W3C home > Mailing lists > Public > ietf-http-wg@w3.org > October to December 2013

Re: HTTP/2 extensions and proxies

From: Eliot Lear <lear@cisco.com>
Date: Wed, 02 Oct 2013 19:33:07 +0200
Message-ID: <524C58D3.6020603@cisco.com>
To: Mike Bishop <Michael.Bishop@microsoft.com>
CC: Amos Jeffries <squid3@treenet.co.nz>, Roberto Peon <grmocg@gmail.com>, James M Snell <jasnell@gmail.com>, HTTP Working Group <ietf-http-wg@w3.org>
Why not just define an optional capabilities exchange mechanism on
Channel 0?

Eliot

On 10/2/13 7:20 PM, Mike Bishop wrote:
>
> ALPN identifiers are a non-starter -- it would make the list of
> identifiers explode.  If I support extensions A, B, and C then I have
> to advertise support for:
>
> ·       H2
>
> ·       H2+ExtA
>
> ·       H2+ExtB
>
> ·       H2+ExtC
>
> ·       H2+ExtA+ExtB
>
> ·       H2+ExtA+ExtC
>
> ·       H2+ExtB+ExtC
>
> ·       H2+ExtA+ExtB+ExtC
>
> ...and the number grows exponentially as more extensions exist.  Plus
> doubled, with Gabriel & Roberto’s draft on H2 vs. H2c.
>
>  
>
> Limiting extensions to things that can be ignored really bounds what
> they’re able to do.  It seems more likely we’d need to advertise
> support for extensions through SETTINGS or a new negotiation frame
> type, and only send the extension frames if the negotiation
> succeeded.  There still needs to be a way for an extension to be
> identified end-to-end or hop-by-hop even if you don’t understand it,
> so that an intermediary which doesn’t know about a given extension can
> know authoritatively whether it should still negotiate it and pass it
> through, or not negotiate it.
>
>  
>
> -----Original Message-----
> From: Amos Jeffries [mailto:squid3@treenet.co.nz]
> Sent: Tuesday, October 1, 2013 5:59 PM
> To: Roberto Peon
> Cc: James M Snell; HTTP Working Group
> Subject: Re: HTTP/2 extensions and proxies
>
>  
>
> On 2/10/2013 7:11 a.m., Roberto Peon wrote:
>
> > Let me state my preferences in order:
>
> > A) The proxy (or server or client) advertises that it allows or
>
> > disallows non-standard probably via ALPN/NPN string.
>
> >   Endpoints ignore any frame-type they don't understand.
>
> > 
>
> > When the proxy has advertised that it uses the standard protocol
> version:
>
> >    No party shall create non-standard frames which, if dropped, would
>
> > cause any desynchronization errors.
>
> >    Proxies may drop what they see fit.
>
> > 
>
> > When the proxy (client/server, whatever) have advertised that it
>
> > allows non-standard protocol versions:
>
> >    Cients/servers may create non-standard frames.
>
> >    Proxies must not not modify any frame they don't understand.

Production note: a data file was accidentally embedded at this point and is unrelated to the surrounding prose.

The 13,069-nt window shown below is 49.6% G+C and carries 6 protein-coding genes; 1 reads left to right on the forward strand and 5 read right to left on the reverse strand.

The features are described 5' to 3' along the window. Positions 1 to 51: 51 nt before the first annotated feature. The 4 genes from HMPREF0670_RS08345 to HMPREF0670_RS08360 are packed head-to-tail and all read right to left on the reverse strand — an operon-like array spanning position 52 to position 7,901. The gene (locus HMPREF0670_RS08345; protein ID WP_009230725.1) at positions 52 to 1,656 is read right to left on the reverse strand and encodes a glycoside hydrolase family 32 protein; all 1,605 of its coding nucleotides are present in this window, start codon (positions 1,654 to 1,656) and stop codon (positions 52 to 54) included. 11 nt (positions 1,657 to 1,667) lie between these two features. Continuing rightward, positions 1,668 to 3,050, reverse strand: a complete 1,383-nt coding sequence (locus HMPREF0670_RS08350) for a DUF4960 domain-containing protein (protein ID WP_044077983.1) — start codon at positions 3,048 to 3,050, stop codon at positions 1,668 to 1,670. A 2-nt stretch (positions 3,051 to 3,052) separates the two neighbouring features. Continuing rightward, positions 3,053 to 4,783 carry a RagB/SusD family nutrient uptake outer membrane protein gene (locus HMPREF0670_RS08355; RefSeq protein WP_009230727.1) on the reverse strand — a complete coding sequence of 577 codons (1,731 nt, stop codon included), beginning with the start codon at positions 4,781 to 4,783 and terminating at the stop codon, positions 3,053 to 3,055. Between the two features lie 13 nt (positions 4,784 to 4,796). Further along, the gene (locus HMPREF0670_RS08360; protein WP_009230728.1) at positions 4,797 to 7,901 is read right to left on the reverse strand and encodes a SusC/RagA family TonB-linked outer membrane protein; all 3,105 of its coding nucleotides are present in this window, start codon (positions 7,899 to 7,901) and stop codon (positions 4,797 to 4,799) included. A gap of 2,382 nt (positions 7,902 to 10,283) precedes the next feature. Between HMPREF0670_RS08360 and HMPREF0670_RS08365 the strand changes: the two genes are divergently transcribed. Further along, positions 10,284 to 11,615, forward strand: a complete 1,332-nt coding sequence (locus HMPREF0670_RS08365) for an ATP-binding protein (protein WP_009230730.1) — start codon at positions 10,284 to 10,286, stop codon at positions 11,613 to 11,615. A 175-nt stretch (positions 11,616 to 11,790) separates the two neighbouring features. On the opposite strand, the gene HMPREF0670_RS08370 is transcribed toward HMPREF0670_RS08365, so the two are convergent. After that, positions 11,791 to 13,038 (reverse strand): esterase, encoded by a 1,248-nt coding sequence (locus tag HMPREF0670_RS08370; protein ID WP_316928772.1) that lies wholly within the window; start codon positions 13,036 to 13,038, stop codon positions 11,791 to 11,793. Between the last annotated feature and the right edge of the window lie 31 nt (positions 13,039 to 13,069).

>
>  
>
>  
>
> As an implementer looking at the above there is no reason for me to
> write code that only advertises the standard version without extensions.
>
> If I did there would very shortly be a customer request to add
> something so I may as well solve a lot of pain and potential customer
> loss just advertising the extension support.
>
>  
>
> Which brings to the problem with this one...  extensions are rarely
> packed in nice protocol name bunches. Most of the extensions to HTTP/1
> have been single headers tacked on one at a time. Do you plan to have
> ALPN/NPN listing all the individual non-standard headers supported for
> each hop? That is what is waiting at the end of this slippery slope.
>
>  
>
>  
>
> > 
>
> > B) Frames which have traversed a proxy are marked as having traversed
>
> > a proxy by flipping a bit.
>
> >   Endpoints ignore any frame-type they don't understand.
>
> >   Endpoints receiving point-to-point frames with this bit flipped must
>
> > ignore the frame.
>
> >   Proxies need not examine frame contents, except to flip this bit.
>
> > 
>
>  
>
> When there are two proxies involved and only the second one
> understands the frame type. What happens?
>
>   - at best a waste of bandwidth and CPU passing the frame along.
>
> Because as a hop-by-hop the second proxy knows enough to identify that
> it was not supposed to be received. In the same way responsible
> HTTP/1.1 proxies deal with Expect: emitted by HTTP/1.0 hops today.
>
>  
>
> What if the frame type was somebodies equivalent of Expect: or
> Keep-Alive: ?
>
>  
>
> What types of proxy are expected to flip bits? not all proxies are
> equal even today. Some just take the traffic stream and relay it to an
> upstream (think load balancers, request/stream routers, tunnels, etc).
>
> How do these middleware types identify whether they are to flip the
> bit, ignore the bit, or drop the frame?
>
>  
>
>   (C) solves all these issues by making them irrelevant with a single
> rule that applies to all endpoints. There is no restriction that
> frames with what we are calling the end-to-end bit are actually
> end-to-end, just that they are treated as if they were by hops that
> dont understand them.
>
>  
>
>  
>
> > C)  Frames are marked with either hop-by-hop or end-to-end.
>
> >   Endpoints ignore any frame-type they don't understand.
>
> >   Proxies must examine frame contents and remove all hop-by-hop frames.
>
>  
>
> Strawman here with "examine frame contents" ... "examine frame type"
> is the proposal. When the marker is in the type code itself, as
> proposed, they have to do that examining anyway to figure out whether
> the frame is supported or not. There is *zero* additional work
> required, and this can also be implemented on a read-only buffer.
>
>  
>
>  
>
> Also, and this affects all the proposals so far;
>
>     what happens when a frame has minor corruption in the type field
> value making it "unknown type"?
>
>  
>
> Amos
>
>  
>
Received on Wednesday, 2 October 2013 17:33:42 UTC

This archive was generated by hypermail 2.3.1 : Tuesday, 1 March 2016 11:11:18 UTC